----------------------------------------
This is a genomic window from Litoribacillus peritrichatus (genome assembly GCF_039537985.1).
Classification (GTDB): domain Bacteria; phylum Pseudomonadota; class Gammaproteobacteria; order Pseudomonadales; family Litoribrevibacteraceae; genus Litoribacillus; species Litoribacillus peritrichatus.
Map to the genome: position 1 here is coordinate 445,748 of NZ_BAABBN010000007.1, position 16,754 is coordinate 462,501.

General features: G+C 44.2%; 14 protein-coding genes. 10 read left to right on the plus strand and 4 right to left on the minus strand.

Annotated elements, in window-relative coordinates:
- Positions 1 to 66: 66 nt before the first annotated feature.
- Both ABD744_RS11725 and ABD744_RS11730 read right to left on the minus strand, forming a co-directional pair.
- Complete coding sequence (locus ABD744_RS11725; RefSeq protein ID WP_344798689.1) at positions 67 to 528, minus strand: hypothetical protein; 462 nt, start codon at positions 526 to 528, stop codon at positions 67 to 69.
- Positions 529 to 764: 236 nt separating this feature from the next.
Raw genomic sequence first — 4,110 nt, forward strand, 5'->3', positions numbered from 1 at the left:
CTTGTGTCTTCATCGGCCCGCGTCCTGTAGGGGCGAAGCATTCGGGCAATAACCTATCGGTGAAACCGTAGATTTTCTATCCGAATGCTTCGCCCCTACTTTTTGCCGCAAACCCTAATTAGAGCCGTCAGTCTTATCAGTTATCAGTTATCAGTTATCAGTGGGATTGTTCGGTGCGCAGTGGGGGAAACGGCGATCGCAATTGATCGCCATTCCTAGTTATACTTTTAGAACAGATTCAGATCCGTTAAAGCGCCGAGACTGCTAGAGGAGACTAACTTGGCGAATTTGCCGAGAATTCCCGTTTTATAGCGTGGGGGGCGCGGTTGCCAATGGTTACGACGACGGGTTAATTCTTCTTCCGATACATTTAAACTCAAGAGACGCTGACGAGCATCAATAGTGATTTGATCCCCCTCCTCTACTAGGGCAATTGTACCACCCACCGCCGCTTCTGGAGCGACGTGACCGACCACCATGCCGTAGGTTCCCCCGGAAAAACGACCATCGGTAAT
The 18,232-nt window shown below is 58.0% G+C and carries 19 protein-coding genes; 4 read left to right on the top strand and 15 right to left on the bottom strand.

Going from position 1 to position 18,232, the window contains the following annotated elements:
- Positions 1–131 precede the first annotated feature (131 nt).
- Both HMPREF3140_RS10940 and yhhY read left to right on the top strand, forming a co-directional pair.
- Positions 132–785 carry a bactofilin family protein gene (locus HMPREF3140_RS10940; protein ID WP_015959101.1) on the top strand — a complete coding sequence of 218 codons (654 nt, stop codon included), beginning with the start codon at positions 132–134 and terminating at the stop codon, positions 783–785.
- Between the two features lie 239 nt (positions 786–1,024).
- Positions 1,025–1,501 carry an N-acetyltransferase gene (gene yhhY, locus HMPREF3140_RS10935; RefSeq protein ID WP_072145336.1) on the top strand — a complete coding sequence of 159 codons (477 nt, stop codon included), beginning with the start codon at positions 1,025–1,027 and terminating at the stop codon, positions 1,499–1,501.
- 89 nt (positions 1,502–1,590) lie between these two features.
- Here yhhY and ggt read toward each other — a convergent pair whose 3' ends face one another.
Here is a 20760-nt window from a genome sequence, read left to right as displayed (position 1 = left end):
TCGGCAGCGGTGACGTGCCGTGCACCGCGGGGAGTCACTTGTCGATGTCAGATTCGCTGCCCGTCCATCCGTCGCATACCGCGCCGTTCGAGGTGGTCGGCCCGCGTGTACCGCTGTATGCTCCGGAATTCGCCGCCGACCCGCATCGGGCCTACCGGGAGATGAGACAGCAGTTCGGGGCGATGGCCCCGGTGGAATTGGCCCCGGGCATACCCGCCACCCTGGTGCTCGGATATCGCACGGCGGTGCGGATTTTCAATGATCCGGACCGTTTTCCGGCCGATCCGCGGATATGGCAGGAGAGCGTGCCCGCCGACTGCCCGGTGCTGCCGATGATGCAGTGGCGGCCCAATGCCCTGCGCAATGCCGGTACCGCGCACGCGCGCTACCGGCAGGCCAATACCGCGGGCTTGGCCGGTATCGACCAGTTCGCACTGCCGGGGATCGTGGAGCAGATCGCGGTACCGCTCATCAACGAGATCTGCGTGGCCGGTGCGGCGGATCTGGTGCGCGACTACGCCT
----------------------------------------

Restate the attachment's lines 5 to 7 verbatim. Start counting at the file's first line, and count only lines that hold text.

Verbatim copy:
Annotated elements, in window-relative coordinates:
- Positions 1 to 66: 66 nt before the first annotated feature.
- Both ABD744_RS11725 and ABD744_RS11730 read right to left on the minus strand, forming a co-directional pair.